Late Son of Eagles Coach Battled Addiction to Painkillers

Late Son of Eagles Coach Battled Addiction to Painkillers

The oldest son of Philadelphia Eagles head coach Andy Reid abused painkillers and struggled with drug addiction for nearly decade.

Garrett Reid, 29, was found dead Sunday morning in his dorm room at the Eagles training camp at Lehigh University. The cause of death is still undetermined, although police say there was no sign of foul play or suicide.

“Garrett’s road through life was not always an easy one. He faced tremendous personal challenges with bravery and spirit. As a family, we stood by him and were inspired as he worked to overcome those challenges. Even though he lost the battle that has been ongoing for the last eight years, we will always remember him as a fighter who had a huge, loving heart,” Andy Reid said in a statement.

Reid was working at the training camp, helping the Eagles strength and conditioning coaches, and appeared to have turned his life around after years spent bouncing between prison cells and rehab.

Garrett’s struggle with drugs and addiction began soon after high school, when he started using marijuana and alcohol. That was followed by prescription painkillers OxyContin and Percocet, and then cocaine and heroin, according to an ESPN report.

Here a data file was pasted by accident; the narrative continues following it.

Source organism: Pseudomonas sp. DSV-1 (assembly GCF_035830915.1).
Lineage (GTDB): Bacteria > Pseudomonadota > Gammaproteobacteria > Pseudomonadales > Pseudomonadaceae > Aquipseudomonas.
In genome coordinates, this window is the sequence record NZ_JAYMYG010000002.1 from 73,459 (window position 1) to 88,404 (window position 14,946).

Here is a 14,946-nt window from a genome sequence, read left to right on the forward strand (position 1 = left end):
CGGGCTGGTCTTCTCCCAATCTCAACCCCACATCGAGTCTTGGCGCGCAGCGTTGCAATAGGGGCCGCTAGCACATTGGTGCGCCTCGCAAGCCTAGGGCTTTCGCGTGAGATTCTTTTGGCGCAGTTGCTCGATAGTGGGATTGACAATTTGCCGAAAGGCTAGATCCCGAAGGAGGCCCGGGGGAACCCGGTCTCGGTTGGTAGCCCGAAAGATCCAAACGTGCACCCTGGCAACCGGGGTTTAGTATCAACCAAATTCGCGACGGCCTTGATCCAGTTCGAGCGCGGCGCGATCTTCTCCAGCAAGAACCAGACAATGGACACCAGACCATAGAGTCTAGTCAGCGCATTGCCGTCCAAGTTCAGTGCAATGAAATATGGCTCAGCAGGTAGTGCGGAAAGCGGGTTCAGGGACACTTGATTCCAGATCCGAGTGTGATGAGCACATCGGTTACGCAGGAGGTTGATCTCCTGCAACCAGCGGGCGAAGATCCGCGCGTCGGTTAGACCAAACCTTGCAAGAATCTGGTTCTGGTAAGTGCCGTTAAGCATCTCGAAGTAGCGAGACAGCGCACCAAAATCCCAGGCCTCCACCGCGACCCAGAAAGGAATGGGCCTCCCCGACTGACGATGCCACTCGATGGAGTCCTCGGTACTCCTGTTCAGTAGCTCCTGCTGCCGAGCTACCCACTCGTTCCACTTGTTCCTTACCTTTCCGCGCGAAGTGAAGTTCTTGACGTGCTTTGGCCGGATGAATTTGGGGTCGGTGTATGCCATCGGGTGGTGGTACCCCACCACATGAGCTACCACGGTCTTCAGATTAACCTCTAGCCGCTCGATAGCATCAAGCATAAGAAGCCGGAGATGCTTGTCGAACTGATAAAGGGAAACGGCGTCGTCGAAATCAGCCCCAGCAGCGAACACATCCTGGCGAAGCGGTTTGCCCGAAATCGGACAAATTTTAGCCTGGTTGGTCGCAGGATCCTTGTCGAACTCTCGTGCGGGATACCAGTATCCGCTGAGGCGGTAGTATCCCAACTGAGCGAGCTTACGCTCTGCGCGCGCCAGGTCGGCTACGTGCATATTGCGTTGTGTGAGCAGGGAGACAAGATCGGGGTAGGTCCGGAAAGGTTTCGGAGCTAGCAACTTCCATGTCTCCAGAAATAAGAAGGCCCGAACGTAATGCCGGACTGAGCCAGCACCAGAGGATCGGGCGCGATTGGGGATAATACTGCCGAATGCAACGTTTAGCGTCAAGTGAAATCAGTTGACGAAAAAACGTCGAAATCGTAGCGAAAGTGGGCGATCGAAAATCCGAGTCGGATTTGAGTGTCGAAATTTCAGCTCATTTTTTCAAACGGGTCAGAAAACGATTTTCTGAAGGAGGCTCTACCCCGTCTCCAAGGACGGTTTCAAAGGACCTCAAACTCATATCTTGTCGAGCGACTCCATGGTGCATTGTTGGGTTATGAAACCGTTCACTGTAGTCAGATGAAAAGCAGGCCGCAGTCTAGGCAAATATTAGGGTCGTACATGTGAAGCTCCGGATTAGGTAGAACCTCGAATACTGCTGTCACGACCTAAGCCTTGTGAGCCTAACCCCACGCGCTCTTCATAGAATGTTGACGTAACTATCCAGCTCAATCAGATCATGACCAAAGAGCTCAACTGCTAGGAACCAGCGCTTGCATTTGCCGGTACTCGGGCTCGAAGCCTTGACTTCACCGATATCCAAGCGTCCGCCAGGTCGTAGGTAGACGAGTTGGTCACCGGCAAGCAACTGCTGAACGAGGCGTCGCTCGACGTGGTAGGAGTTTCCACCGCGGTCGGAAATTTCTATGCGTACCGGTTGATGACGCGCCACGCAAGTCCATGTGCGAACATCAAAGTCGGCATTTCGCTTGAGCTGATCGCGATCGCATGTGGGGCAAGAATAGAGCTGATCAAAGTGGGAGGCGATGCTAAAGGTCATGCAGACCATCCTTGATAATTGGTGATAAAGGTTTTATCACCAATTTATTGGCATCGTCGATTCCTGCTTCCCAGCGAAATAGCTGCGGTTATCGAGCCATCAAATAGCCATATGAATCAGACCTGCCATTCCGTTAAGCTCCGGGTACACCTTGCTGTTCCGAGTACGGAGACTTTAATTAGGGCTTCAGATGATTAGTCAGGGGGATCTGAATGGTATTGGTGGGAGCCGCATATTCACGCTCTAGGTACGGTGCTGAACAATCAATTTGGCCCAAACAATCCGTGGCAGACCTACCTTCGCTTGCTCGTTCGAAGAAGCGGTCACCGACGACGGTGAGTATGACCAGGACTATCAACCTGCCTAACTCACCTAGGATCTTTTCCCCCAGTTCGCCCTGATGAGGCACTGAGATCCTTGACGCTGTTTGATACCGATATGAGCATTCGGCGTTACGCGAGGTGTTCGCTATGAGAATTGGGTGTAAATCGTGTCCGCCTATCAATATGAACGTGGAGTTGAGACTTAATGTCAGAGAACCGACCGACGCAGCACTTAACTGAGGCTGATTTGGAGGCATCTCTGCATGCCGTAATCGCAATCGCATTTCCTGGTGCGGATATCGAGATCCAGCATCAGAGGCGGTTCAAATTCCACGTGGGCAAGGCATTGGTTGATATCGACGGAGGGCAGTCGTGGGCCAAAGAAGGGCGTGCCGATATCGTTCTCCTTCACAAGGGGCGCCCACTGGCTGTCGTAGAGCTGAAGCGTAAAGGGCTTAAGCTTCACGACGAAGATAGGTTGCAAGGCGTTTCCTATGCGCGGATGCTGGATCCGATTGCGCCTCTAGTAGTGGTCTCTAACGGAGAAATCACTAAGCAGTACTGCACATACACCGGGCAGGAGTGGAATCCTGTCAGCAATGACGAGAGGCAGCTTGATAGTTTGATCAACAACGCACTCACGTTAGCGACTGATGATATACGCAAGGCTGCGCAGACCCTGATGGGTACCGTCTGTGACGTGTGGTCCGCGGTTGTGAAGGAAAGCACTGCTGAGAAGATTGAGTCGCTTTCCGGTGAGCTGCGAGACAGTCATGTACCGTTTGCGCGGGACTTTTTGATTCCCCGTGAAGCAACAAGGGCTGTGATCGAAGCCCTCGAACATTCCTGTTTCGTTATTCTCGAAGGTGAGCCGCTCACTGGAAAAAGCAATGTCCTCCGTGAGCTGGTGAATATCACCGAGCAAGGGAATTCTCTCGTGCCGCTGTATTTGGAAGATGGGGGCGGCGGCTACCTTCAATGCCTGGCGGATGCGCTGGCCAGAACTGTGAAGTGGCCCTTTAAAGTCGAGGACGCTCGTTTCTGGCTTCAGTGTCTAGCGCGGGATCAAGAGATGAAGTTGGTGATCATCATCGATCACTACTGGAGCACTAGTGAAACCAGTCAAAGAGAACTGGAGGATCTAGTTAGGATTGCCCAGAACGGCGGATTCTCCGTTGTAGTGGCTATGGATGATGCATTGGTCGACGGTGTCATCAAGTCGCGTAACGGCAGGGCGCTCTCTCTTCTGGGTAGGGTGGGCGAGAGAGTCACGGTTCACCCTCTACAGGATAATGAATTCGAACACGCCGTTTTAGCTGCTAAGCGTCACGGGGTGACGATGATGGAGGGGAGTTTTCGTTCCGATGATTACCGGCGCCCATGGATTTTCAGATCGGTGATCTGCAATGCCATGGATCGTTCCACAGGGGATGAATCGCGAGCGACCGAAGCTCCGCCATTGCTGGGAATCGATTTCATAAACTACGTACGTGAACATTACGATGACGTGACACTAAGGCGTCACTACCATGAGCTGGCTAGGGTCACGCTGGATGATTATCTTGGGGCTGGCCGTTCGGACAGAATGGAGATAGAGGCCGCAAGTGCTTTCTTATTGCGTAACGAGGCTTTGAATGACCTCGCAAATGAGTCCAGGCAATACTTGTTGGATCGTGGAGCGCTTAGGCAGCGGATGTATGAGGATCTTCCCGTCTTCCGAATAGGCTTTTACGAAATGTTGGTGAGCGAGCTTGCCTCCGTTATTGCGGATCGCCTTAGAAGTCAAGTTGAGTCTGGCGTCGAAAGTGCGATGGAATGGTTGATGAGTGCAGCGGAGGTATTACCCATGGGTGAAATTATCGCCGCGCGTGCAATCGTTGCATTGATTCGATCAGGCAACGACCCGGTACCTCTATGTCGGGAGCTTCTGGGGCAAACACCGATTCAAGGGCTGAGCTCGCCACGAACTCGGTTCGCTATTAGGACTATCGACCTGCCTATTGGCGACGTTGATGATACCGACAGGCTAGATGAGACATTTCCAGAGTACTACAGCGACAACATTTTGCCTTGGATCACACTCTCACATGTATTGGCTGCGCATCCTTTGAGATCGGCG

Garrett had easy access to prescription drugs. His younger brother Britt was also using painkillers at the time, at first to treat to a high school football injury, and later to get high.

Both brothers soon turned into dealers, selling drugs to their friends and their friends’ parents. Garrett admitted he got a special thrill from selling drugs in tough neighborhoods.

By 2007, their lives had spiraled out of control. Garrett crashed his car into another motorist while high on heroin.  A few hours later, Britt was arrested for illegal drug possession after flashing a gun at another driver. The Reids were a family in crisis.

“It sounds more or less like a drug emporium there, with the drugs all over the house, and you’re an addict,” a judge told Britt, noting that searches of the Reid home had turned up illegal and prescription drugs throughout the house. He would sentence both brothers to jail for 23 months.

While out on bail, Garrett failed a drug test. When sent back to prison, he was caught smuggling 89 pills hidden in his rectum.

By 2010, both brothers had checked out of prison and halfway houses, and were living clean lives, according to a report.

“Garrett will be long remembered for his sense of humor, his bold laughter and zest for life. Through his most difficult times his biggest strength was the love and support he received from his family and they from him. He will be truly missed,” the Reid family said in an obituary.

Services for Reid will be held Tuesday. In lieu of flowers, the family asked that donations be sent to a halfway house for troubled teens.

Authored by: Pat Anson, Editor